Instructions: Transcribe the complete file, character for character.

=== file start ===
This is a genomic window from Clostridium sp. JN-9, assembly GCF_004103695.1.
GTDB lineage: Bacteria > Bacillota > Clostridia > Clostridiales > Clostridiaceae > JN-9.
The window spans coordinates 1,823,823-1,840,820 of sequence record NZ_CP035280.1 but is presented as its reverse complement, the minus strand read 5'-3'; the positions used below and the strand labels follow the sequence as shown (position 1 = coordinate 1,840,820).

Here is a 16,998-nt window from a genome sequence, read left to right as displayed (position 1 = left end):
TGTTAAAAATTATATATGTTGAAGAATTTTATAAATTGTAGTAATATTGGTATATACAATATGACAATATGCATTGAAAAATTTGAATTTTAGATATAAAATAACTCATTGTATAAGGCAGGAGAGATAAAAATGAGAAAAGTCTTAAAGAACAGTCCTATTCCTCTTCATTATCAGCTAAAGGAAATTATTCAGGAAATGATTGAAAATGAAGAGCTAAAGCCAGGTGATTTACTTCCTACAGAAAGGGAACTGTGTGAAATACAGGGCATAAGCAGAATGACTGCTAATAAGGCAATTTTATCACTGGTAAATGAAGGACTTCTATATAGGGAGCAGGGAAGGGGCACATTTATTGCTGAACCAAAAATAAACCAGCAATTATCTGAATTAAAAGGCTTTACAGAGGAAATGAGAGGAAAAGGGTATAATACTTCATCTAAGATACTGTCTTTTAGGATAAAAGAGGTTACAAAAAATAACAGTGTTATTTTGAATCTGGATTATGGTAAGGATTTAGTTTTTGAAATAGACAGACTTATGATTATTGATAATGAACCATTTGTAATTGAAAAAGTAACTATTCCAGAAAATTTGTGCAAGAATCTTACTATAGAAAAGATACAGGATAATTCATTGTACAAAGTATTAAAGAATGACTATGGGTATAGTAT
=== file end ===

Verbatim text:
This is a genomic window from Clostridium sp. JN-9, assembly GCF_004103695.1.
GTDB lineage: Bacteria > Bacillota > Clostridia > Clostridiales > Clostridiaceae > JN-9.
The window spans coordinates 1,823,823-1,840,820 of sequence record NZ_CP035280.1 but is presented as its reverse complement, the minus strand read 5'-3'; the positions used below and the strand labels follow the sequence as shown (position 1 = coordinate 1,840,820).

Here is a 16,998-nt window from a genome sequence, read left to right as displayed (position 1 = left end):
TGTTAAAAATTATATATGTTGAAGAATTTTATAAATTGTAGTAATATTGGTATATACAATATGACAATATGCATTGAAAAATTTGAATTTTAGATATAAAATAACTCATTGTATAAGGCAGGAGAGATAAAAATGAGAAAAGTCTTAAAGAACAGTCCTATTCCTCTTCATTATCAGCTAAAGGAAATTATTCAGGAAATGATTGAAAATGAAGAGCTAAAGCCAGGTGATTTACTTCCTACAGAAAGGGAACTGTGTGAAATACAGGGCATAAGCAGAATGACTGCTAATAAGGCAATTTTATCACTGGTAAATGAAGGACTTCTATATAGGGAGCAGGGAAGGGGCACATTTATTGCTGAACCAAAAATAAACCAGCAATTATCTGAATTAAAAGGCTTTACAGAGGAAATGAGAGGAAAAGGGTATAATACTTCATCTAAGATACTGTCTTTTAGGATAAAAGAGGTTACAAAAAATAACAGTGTTATTTTGAATCTGGATTATGGTAAGGATTTAGTTTTTGAAATAGACAGACTTATGATTATTGATAATGAACCATTTGTAATTGAAAAAGTAACTATTCCAGAAAATTTGTGCAAGAATCTTACTATAGAAAAGATACAGGATAATTCATTGTACAAAGTATTAAAGAATGACTATGGGTATAGTAT